Footy is… back
People have aged since it began but Round 1 of the AFL season is now over and the AFL were spruiking on Twitter how it was the third highest attendance to an opening round ever. Well I would say that’s disappointing, not something to be celebrating, given there are now 9 games per round up from 8 in previous years. Anyway the more comparable statistic is average attendance per match which for Round 1, 2013 was 40,562 down slightly from last year’s 40,866. Where does this place 2013 compared to opening round average attendance over the past 10 years? 6th. Yep, well short of the high of 45,568 in 2007.
Mature aged recruits: Nic Kommer (22, Essendon via East Perth), Matt Jones (25, Melbourne via Box Hill) Sam Dwyer (26, Collingwood via Port Melbourne), Brett Goodes (29, Western Bulldogs via Williamstown)
It was good to see smart recruiting on show in the first round with established players drafted form the state leagues having an impact. Jones and Goodes even made it into their team’s best so I will give the final word to 29 year old Brett Goodes when asked if clubs had made a mistake overlooking him in recent years:
”Yes. Look, I think I was probably ready at the age of maybe 22 or 23.
Food for thought for recruiters.
According to The Age
But the AFL chief executive [Andrew Demetriou] was adamant there would be no change of playing a game on Good Friday, as the league did not want to impinge on the Royal Children’s Hospital Appeal.
This one has got me beat. What’s next? No games on Mother’s Day so as not to impinge on the Mothers Day Classic raising money for Breast Cancer Research? No games on Run for the Kids day so as not to impinge on those charitable efforts? The AFL & in particular Demetriou will happily lock horns with pretty much anyone over anything (WADA, ASADA, the MCC, Cricket Victoria, Etihad Stadium management, TV networks, their own clubs) yet they cede to a charity.
I stand by my earlier statement that the Royal Children’s Hospital pays part of Demetriou’s salary.
Melbourne Football Club – the whole operation & continued existence of this entity is a lowlight.
New Etihad stadium boss, Paul Sergeant, an Englishman who previously ran Wembley and Millennium Stadium in Cardiff wants to introduce countdown clocks to Etihad.
“You have to change with the times because there are also thousands and thousands of people who want to know how long there is to go. And as time is going by there’s going to be more of those people than the other people.”
“It’ a very emotive subject. We went through it in [English] football years ago, but now everybody’s used to it. It’s a small point, but I think it can make quite a difference … it’s about keeping the audience informed.”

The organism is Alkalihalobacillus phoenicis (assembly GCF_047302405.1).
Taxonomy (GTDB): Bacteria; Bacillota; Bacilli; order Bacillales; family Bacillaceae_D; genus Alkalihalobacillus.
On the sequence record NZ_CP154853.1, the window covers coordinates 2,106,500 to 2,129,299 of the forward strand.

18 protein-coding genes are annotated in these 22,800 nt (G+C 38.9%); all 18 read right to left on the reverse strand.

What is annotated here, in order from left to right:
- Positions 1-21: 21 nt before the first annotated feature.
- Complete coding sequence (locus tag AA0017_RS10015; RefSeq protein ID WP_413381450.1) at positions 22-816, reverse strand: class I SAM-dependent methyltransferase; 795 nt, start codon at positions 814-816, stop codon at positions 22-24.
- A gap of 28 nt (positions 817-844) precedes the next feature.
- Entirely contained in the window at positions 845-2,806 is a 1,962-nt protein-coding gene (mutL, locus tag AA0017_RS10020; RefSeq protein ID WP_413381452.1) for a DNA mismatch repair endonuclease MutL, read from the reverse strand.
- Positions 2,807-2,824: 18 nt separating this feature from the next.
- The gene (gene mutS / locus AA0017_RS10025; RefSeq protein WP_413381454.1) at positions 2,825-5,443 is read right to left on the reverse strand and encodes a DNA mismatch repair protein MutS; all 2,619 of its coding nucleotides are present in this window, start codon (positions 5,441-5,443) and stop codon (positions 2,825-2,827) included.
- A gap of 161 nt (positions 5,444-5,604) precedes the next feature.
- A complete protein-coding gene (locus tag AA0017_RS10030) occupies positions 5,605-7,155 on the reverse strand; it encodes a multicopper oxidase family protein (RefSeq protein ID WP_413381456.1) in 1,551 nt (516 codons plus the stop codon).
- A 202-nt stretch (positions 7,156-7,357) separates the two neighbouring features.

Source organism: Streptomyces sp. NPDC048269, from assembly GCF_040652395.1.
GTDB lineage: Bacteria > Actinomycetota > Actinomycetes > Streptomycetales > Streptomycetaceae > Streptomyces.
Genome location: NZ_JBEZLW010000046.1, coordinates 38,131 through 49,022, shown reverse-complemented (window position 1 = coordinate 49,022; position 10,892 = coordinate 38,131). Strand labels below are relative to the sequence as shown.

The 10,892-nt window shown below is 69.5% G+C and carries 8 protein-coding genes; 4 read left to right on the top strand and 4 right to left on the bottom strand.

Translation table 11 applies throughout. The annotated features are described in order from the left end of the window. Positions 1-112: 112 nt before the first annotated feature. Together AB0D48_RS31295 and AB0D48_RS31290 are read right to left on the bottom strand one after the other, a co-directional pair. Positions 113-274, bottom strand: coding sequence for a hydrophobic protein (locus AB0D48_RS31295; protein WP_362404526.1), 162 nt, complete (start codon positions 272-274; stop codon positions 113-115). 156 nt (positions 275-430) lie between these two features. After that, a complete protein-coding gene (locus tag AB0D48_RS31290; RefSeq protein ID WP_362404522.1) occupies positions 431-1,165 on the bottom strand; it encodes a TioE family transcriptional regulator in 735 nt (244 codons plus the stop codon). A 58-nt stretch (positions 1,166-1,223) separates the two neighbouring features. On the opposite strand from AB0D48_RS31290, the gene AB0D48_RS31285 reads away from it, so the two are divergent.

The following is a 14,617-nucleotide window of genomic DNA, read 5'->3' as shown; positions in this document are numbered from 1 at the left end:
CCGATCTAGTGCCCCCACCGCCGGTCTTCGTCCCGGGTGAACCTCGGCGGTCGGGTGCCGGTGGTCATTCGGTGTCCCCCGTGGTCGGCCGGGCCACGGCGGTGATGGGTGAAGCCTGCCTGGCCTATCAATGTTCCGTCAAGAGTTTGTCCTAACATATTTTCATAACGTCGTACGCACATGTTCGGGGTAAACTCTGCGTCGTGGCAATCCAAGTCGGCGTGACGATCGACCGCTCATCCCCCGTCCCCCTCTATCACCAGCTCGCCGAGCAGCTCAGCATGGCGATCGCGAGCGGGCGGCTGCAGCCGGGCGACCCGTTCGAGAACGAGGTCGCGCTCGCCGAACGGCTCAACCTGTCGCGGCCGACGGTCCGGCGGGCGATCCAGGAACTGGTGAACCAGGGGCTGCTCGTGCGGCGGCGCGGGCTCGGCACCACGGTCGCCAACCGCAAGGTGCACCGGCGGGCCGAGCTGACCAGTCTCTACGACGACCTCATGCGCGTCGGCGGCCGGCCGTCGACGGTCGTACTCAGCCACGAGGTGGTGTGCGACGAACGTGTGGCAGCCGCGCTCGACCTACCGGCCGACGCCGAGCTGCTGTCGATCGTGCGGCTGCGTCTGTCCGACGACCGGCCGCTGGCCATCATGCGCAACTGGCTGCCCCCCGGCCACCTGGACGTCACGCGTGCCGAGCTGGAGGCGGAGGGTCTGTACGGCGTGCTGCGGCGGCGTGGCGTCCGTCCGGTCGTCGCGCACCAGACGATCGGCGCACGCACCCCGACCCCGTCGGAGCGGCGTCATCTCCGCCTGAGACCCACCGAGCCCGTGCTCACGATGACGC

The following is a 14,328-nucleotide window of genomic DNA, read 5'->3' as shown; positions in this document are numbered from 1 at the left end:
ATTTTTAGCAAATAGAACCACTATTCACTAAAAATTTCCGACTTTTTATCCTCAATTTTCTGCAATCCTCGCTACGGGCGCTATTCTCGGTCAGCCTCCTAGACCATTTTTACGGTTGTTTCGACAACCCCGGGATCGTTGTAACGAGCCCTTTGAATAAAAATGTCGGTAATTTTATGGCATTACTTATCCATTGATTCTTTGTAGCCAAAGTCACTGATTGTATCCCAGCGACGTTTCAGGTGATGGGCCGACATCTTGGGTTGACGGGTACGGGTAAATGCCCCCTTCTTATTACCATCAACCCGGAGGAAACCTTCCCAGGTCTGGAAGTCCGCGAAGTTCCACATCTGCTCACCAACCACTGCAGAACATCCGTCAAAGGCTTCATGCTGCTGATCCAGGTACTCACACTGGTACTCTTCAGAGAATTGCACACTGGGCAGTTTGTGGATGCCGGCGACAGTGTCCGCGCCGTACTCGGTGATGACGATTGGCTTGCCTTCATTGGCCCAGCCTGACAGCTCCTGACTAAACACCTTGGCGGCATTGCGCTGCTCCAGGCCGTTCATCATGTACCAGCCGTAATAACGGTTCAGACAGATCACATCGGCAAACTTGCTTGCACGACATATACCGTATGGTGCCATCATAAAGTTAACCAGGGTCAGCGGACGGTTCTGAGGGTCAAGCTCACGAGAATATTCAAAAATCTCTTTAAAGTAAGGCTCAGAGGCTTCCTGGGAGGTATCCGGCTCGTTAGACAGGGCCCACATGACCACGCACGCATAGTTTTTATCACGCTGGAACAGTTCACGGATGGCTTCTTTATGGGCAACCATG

Having not been able to find anything on the internet about a ground clock revolution in English football I will relate my limited experiences of half a dozen or so premier league games in 2009. In the first half the ground clock would count up to 45:00 minutes then stop, at which time the assistant referee would hold up an electronic board with the minutes of extra time to be added and the ground announcer would say, “ there will be x minutes of added time.” The clock would remain fixed on 45:00 and the minutes of extra time would be played out (without the benefit of a clock running so spectators knew how much play was left) until the referee blew his whistle. Repeat for the second half with the clock starting at 45:00 and stopping dead on 90:00. Not a countdown clock in sight.
I’m only guessing but I’d say 2009 was post time clock revolution so what happened pre revolution – no clocks anywhere n the stadium? Clocks that didn’t keep time? No indication of how many minutes of extra time? Wow things have really changed dramatically no wonder fans were emotive about this subject.
Andrew Demetriou’s talk of spending $150 million turning Punt Rd Oval or Princess Park into the 3rd AFL venue in Melbourne is just that – talk. It’s not going to happen. This is a perennial favourite of the AFL and it goes something like this. Clubs complain about making losses hosting games at Etihad Stadium, The AFL say they can’t do much about the cost of hosting matches until they take ownership of the stadium in 2025 but will investigate a 3rd ‘boutique’ 15,000-20,000 seat stadium in Melbourne, Etihad Stadium management remind the AFL they are contractually obliged to play x number of games at Etihad each year including a quota of “blockbusters” and so the cycle continues – raising it’s head every 4 years or so.